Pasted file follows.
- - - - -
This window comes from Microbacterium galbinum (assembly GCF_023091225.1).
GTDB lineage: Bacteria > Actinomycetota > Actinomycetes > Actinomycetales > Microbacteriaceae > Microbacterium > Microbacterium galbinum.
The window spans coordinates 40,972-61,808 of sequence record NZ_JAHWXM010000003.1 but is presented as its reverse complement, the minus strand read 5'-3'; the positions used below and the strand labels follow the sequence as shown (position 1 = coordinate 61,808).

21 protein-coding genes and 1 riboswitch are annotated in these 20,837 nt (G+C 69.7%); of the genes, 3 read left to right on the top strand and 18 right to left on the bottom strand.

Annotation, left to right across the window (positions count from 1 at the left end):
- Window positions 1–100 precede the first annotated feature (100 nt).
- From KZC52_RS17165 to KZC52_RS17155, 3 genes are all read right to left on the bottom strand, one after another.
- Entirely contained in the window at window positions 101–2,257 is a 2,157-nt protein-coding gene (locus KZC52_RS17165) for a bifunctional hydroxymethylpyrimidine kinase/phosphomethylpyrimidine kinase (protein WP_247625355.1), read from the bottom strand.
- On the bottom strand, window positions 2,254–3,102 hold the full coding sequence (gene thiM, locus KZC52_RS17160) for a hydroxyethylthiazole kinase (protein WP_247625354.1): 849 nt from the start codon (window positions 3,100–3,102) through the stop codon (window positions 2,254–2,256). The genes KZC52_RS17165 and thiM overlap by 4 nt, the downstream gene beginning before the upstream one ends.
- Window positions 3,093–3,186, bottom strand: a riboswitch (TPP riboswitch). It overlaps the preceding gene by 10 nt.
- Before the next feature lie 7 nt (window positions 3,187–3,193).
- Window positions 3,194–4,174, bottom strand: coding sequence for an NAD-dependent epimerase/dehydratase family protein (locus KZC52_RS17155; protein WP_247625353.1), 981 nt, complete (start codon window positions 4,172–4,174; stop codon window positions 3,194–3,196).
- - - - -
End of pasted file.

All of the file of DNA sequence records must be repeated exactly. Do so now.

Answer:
This window comes from Microbacterium galbinum (assembly GCF_023091225.1).
GTDB lineage: Bacteria > Actinomycetota > Actinomycetes > Actinomycetales > Microbacteriaceae > Microbacterium > Microbacterium galbinum.
The window spans coordinates 40,972-61,808 of sequence record NZ_JAHWXM010000003.1 but is presented as its reverse complement, the minus strand read 5'-3'; the positions used below and the strand labels follow the sequence as shown (position 1 = coordinate 61,808).

21 protein-coding genes and 1 riboswitch are annotated in these 20,837 nt (G+C 69.7%); of the genes, 3 read left to right on the top strand and 18 right to left on the bottom strand.

Annotation, left to right across the window (positions count from 1 at the left end):
- Window positions 1–100 precede the first annotated feature (100 nt).
- From KZC52_RS17165 to KZC52_RS17155, 3 genes are all read right to left on the bottom strand, one after another.
- Entirely contained in the window at window positions 101–2,257 is a 2,157-nt protein-coding gene (locus KZC52_RS17165) for a bifunctional hydroxymethylpyrimidine kinase/phosphomethylpyrimidine kinase (protein WP_247625355.1), read from the bottom strand.
- On the bottom strand, window positions 2,254–3,102 hold the full coding sequence (gene thiM, locus KZC52_RS17160) for a hydroxyethylthiazole kinase (protein WP_247625354.1): 849 nt from the start codon (window positions 3,100–3,102) through the stop codon (window positions 2,254–2,256). The genes KZC52_RS17165 and thiM overlap by 4 nt, the downstream gene beginning before the upstream one ends.
- Window positions 3,093–3,186, bottom strand: a riboswitch (TPP riboswitch). It overlaps the preceding gene by 10 nt.
- Before the next feature lie 7 nt (window positions 3,187–3,193).
- Window positions 3,194–4,174, bottom strand: coding sequence for an NAD-dependent epimerase/dehydratase family protein (locus KZC52_RS17155; protein WP_247625353.1), 981 nt, complete (start codon window positions 4,172–4,174; stop codon window positions 3,194–3,196).